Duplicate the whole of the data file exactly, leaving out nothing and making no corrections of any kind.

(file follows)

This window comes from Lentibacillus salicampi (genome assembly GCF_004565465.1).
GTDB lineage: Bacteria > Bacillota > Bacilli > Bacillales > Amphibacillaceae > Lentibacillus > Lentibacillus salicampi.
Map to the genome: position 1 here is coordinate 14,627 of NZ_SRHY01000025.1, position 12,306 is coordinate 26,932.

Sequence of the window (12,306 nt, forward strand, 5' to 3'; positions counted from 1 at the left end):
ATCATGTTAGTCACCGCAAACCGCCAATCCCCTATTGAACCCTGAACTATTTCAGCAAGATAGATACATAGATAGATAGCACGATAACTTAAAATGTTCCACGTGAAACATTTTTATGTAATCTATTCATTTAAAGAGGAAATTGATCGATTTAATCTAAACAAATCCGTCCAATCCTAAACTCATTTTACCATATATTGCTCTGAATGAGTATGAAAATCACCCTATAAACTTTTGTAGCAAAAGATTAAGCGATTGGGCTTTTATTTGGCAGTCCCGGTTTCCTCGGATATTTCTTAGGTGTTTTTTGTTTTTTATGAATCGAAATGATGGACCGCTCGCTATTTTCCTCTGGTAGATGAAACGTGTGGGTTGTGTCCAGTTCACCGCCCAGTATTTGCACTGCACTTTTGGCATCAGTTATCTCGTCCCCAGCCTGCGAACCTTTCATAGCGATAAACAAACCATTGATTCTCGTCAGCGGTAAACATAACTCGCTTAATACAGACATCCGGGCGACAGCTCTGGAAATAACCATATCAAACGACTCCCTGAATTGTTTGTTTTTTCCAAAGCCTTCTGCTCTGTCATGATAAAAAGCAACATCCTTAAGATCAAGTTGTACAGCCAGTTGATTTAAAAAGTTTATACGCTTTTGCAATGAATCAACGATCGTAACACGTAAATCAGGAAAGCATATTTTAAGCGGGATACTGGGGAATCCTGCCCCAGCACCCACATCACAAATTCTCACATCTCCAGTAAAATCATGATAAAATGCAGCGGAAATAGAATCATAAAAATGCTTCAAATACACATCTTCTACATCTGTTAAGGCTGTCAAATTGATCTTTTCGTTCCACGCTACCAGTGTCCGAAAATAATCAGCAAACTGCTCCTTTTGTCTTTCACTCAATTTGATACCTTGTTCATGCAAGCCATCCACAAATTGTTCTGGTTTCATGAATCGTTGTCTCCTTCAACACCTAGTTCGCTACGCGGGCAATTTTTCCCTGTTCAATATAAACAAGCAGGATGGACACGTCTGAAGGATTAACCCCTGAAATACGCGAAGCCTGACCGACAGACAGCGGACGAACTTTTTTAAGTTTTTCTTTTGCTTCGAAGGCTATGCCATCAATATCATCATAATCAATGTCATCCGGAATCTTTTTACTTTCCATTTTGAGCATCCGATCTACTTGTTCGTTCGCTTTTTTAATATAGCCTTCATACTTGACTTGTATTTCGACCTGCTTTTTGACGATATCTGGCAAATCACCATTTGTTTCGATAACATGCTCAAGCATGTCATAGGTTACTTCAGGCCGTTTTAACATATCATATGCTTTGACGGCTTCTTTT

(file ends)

This window comes from Lentibacillus salicampi (genome assembly GCF_004565465.1).
GTDB lineage: Bacteria > Bacillota > Bacilli > Bacillales > Amphibacillaceae > Lentibacillus > Lentibacillus salicampi.
Map to the genome: position 1 here is coordinate 14,627 of NZ_SRHY01000025.1, position 12,306 is coordinate 26,932.

Sequence of the window (12,306 nt, forward strand, 5' to 3'; positions counted from 1 at the left end):
ATCATGTTAGTCACCGCAAACCGCCAATCCCCTATTGAACCCTGAACTATTTCAGCAAGATAGATACATAGATAGATAGCACGATAACTTAAAATGTTCCACGTGAAACATTTTTATGTAATCTATTCATTTAAAGAGGAAATTGATCGATTTAATCTAAACAAATCCGTCCAATCCTAAACTCATTTTACCATATATTGCTCTGAATGAGTATGAAAATCACCCTATAAACTTTTGTAGCAAAAGATTAAGCGATTGGGCTTTTATTTGGCAGTCCCGGTTTCCTCGGATATTTCTTAGGTGTTTTTTGTTTTTTATGAATCGAAATGATGGACCGCTCGCTATTTTCCTCTGGTAGATGAAACGTGTGGGTTGTGTCCAGTTCACCGCCCAGTATTTGCACTGCACTTTTGGCATCAGTTATCTCGTCCCCAGCCTGCGAACCTTTCATAGCGATAAACAAACCATTGATTCTCGTCAGCGGTAAACATAACTCGCTTAATACAGACATCCGGGCGACAGCTCTGGAAATAACCATATCAAACGACTCCCTGAATTGTTTGTTTTTTCCAAAGCCTTCTGCTCTGTCATGATAAAAAGCAACATCCTTAAGATCAAGTTGTACAGCCAGTTGATTTAAAAAGTTTATACGCTTTTGCAATGAATCAACGATCGTAACACGTAAATCAGGAAAGCATATTTTAAGCGGGATACTGGGGAATCCTGCCCCAGCACCCACATCACAAATTCTCACATCTCCAGTAAAATCATGATAAAATGCAGCGGAAATAGAATCATAAAAATGCTTCAAATACACATCTTCTACATCTGTTAAGGCTGTCAAATTGATCTTTTCGTTCCACGCTACCAGTGTCCGAAAATAATCAGCAAACTGCTCCTTTTGTCTTTCACTCAATTTGATACCTTGTTCATGCAAGCCATCCACAAATTGTTCTGGTTTCATGAATCGTTGTCTCCTTCAACACCTAGTTCGCTACGCGGGCAATTTTTCCCTGTTCAATATAAACAAGCAGGATGGACACGTCTGAAGGATTAACCCCTGAAATACGCGAAGCCTGACCGACAGACAGCGGACGAACTTTTTTAAGTTTTTCTTTTGCTTCGAAGGCTATGCCATCAATATCATCATAATCAATGTCATCCGGAATCTTTTTACTTTCCATTTTGAGCATCCGATCTACTTGTTCGTTCGCTTTTTTAATATAGCCTTCATACTTGACTTGTATTTCGACCTGCTTTTTGACGATATCTGGCAAATCACCATTTGTTTCGATAACATGCTCAAGCATGTCATAGGTTACTTCAGGCCGTTTTAACATATCATATGCTTTGACGGCTTCTTTT